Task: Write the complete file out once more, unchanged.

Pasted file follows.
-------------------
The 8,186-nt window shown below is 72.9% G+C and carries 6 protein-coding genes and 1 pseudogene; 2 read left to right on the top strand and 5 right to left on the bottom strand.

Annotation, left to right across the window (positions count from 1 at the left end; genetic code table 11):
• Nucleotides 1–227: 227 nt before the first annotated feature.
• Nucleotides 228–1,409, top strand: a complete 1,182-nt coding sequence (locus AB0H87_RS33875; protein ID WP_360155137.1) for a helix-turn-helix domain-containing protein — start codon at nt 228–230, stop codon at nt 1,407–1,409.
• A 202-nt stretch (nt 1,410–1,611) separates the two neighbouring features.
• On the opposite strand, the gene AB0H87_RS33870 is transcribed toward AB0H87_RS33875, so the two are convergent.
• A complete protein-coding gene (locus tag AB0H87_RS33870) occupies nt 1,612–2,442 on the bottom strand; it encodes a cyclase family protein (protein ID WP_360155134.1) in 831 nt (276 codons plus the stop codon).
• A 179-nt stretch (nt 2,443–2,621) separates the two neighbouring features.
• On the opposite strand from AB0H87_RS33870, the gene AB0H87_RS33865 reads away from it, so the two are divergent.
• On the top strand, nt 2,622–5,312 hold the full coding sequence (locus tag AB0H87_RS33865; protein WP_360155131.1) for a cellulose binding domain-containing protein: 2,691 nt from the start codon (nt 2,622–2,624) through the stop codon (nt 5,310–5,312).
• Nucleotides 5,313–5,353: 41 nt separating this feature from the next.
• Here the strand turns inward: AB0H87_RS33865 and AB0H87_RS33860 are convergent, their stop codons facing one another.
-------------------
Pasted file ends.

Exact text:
The 8,186-nt window shown below is 72.9% G+C and carries 6 protein-coding genes and 1 pseudogene; 2 read left to right on the top strand and 5 right to left on the bottom strand.

Annotation, left to right across the window (positions count from 1 at the left end; genetic code table 11):
• Nucleotides 1–227: 227 nt before the first annotated feature.
• Nucleotides 228–1,409, top strand: a complete 1,182-nt coding sequence (locus AB0H87_RS33875; protein ID WP_360155137.1) for a helix-turn-helix domain-containing protein — start codon at nt 228–230, stop codon at nt 1,407–1,409.
• A 202-nt stretch (nt 1,410–1,611) separates the two neighbouring features.
• On the opposite strand, the gene AB0H87_RS33870 is transcribed toward AB0H87_RS33875, so the two are convergent.
• A complete protein-coding gene (locus tag AB0H87_RS33870) occupies nt 1,612–2,442 on the bottom strand; it encodes a cyclase family protein (protein ID WP_360155134.1) in 831 nt (276 codons plus the stop codon).
• A 179-nt stretch (nt 2,443–2,621) separates the two neighbouring features.
• On the opposite strand from AB0H87_RS33870, the gene AB0H87_RS33865 reads away from it, so the two are divergent.
• On the top strand, nt 2,622–5,312 hold the full coding sequence (locus tag AB0H87_RS33865; protein WP_360155131.1) for a cellulose binding domain-containing protein: 2,691 nt from the start codon (nt 2,622–2,624) through the stop codon (nt 5,310–5,312).
• Nucleotides 5,313–5,353: 41 nt separating this feature from the next.
• Here the strand turns inward: AB0H87_RS33865 and AB0H87_RS33860 are convergent, their stop codons facing one another.